Twitter Tumblr FlickrFacebookContact me
Now Previous Articles Road Essays Author Title Source Age Genre Series Format Inclusivity LGBTA Portfolio

Recent posts

Month in review

Reviews
0.4 by Mike Lancaster
13 Little Blue Envelopes by Maureen Johnson
Blind Spot by Rick Wilber and Nick DiChario
The Brisket Book by Stephanie Pierson
Dog Days by Dave Ihlenfeld
The Exterminator's Want Ad by Bruce Sterling
Extra Virginity by Tom Mueller
Finish Line by James Ross
From Cover to Cover by Kathleen T. Horning
Home of the Brave by Allen Say
Huntington, West Virgina "On the Fly" by Harvey Pekar
Libyrinth by Pearl North
Little White Rabbit by Kevin Henkes
The Long Goodbye by Raymond Chandler
Moon Ball by Jane Yolen
Mortal Love by Elizabeth Hand
My Mixed-Up Berry Blue Summer by Jennifer Gennari
The Not-So-Star-Spangled Life of Sunita Sen by Mitali Perkins
Opur's Blade by James Ross
Red Glove by Holly Black
A Red Herring Without Mustard by Alan Bradley
Red Sings from Treetops by Joyce Sidman
Restoring Harmony by Joëlle Anthony
Robopocalypse (audio) by Daniel H. Wilson
Roller Skates by Ruth Sawyer
Shadow by Suzy Lee
Spectra by Joanne Elder
Tall Blondes by Lynn Sherr
The Water Wars by Cameron Stracher
The Wayside School Collection (audio) by Louis Sachar
The Wrong House by Stephen Jacobs

What Am I Reading
March 05, 2012
March 12, 2012
March 19, 2012
March 26, 2012

Previous month

Rating System

5 stars: Completely enjoyable or compelling
4 stars: Good but flawed
3 stars: Average
2 stars: OK
1 star: Did not finish

Reading Challenges

My Kind of Mystery Reading Challenge 2017 February - January 2017-8



Red Glove: 03/30/12

cover art

The day I finished listening to White Cat I picked up the sequel, Red Glove by Holly Black. I would love to go back and re-read it as an audio, performed again by Jesse Eisenberg. That says two things about the series: Holly Black writes awesome paranormal organized crime thrillers and Jesse Eisenberg is perfect casting for Cassel Sharp.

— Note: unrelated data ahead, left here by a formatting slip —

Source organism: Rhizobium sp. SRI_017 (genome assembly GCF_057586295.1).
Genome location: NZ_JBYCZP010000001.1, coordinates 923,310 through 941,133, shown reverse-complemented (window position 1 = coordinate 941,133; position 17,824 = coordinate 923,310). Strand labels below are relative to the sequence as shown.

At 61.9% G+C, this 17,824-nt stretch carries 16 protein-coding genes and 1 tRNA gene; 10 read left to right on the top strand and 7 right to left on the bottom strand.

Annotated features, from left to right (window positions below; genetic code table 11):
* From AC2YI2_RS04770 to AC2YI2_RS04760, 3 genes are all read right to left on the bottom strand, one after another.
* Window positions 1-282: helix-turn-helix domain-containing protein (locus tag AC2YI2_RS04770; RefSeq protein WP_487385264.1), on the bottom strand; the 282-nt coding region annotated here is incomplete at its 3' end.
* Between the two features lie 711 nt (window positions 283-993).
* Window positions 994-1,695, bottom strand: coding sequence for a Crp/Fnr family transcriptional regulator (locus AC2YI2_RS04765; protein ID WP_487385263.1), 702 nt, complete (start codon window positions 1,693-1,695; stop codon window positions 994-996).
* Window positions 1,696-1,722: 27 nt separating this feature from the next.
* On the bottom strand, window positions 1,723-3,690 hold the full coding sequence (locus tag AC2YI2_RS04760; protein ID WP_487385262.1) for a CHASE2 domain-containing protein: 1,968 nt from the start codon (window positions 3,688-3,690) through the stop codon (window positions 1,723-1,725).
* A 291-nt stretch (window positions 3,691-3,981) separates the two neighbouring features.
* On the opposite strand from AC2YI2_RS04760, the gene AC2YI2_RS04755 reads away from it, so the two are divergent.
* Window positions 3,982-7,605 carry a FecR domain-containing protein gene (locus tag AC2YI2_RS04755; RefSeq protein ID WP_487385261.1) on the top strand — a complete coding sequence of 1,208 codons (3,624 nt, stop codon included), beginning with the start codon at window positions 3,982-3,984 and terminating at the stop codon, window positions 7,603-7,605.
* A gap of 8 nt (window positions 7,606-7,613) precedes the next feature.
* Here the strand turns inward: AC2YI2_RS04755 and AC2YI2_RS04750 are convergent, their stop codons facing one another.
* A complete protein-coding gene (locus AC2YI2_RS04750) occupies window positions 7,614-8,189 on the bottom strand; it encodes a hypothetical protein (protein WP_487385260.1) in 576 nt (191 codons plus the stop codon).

The second book opens in Atlantic City with Cassel being tugged along by his grifter mother to work some cons. They've spent the summer going from hotel to hotel conning as many wealthy men as they can before wearing out their welcome. Just as things are getting dicey, school starts for Cassel.

Along with school, though, Cassel has some new problems to contend with. First, one of his brothers has been murdered. Second the FBI have taken a fancy to him as a person of interest in a number of missing person cases. Cassel doesn't remember taking part but he also knows his memory has been worked. As with the last book, Cassel needs to find the right balance between school, family, the Zacharov family, his own cons and, now, the FBI.

Black goes into greater detail with the political upheaval over the proposed testing of curse workers. With Cassel having lived both as a curse worker and as a non-worker, he's able to walk an ambivalent line, playing a devils advocate to the debate. He well knows that every bare hand can be a potential weapon.

There are some graphic descriptions of the effects of curse working and blow back. There was some of that in White Cat but in Red Glove I found them more visceral. I don't know if that's an affect of listening versus reading or not.

As I don't want to spoil anything for either book, let me close by saying I'm eagerly awaiting the third book, Black Heart (2012).

Five stars.

Comments (0)


Name:
Email (won't be posted):
Blog URL:
Comment: